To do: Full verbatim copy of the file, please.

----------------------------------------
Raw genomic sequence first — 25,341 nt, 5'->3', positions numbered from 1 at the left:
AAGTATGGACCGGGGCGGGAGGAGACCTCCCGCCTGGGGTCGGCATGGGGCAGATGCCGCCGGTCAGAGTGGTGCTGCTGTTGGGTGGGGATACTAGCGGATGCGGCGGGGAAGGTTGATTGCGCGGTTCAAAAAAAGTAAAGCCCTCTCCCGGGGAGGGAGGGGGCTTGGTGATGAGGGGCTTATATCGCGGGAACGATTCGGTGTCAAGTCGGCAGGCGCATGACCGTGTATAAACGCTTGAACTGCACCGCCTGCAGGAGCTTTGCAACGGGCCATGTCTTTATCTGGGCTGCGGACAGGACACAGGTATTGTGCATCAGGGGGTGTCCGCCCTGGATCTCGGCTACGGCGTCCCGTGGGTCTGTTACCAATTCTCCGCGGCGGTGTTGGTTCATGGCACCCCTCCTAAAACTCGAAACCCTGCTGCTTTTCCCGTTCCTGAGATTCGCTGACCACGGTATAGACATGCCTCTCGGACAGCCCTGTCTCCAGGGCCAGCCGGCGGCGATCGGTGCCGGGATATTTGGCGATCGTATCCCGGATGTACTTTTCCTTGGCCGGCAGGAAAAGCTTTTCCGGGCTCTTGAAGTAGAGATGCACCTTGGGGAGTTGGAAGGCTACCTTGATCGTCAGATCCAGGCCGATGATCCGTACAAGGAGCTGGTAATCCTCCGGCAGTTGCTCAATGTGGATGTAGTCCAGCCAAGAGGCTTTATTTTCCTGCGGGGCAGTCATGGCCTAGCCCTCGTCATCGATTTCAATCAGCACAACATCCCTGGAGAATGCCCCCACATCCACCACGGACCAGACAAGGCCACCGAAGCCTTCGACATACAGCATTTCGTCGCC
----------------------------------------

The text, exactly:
Raw genomic sequence first — 25,341 nt, 5'->3', positions numbered from 1 at the left:
AAGTATGGACCGGGGCGGGAGGAGACCTCCCGCCTGGGGTCGGCATGGGGCAGATGCCGCCGGTCAGAGTGGTGCTGCTGTTGGGTGGGGATACTAGCGGATGCGGCGGGGAAGGTTGATTGCGCGGTTCAAAAAAAGTAAAGCCCTCTCCCGGGGAGGGAGGGGGCTTGGTGATGAGGGGCTTATATCGCGGGAACGATTCGGTGTCAAGTCGGCAGGCGCATGACCGTGTATAAACGCTTGAACTGCACCGCCTGCAGGAGCTTTGCAACGGGCCATGTCTTTATCTGGGCTGCGGACAGGACACAGGTATTGTGCATCAGGGGGTGTCCGCCCTGGATCTCGGCTACGGCGTCCCGTGGGTCTGTTACCAATTCTCCGCGGCGGTGTTGGTTCATGGCACCCCTCCTAAAACTCGAAACCCTGCTGCTTTTCCCGTTCCTGAGATTCGCTGACCACGGTATAGACATGCCTCTCGGACAGCCCTGTCTCCAGGGCCAGCCGGCGGCGATCGGTGCCGGGATATTTGGCGATCGTATCCCGGATGTACTTTTCCTTGGCCGGCAGGAAAAGCTTTTCCGGGCTCTTGAAGTAGAGATGCACCTTGGGGAGTTGGAAGGCTACCTTGATCGTCAGATCCAGGCCGATGATCCGTACAAGGAGCTGGTAATCCTCCGGCAGTTGCTCAATGTGGATGTAGTCCAGCCAAGAGGCTTTATTTTCCTGCGGGGCAGTCATGGCCTAGCCCTCGTCATCGATTTCAATCAGCACAACATCCCTGGAGAATGCCCCCACATCCACCACGGACCAGACAAGGCCACCGAAGCCTTCGACATACAGCATTTCGTCGCC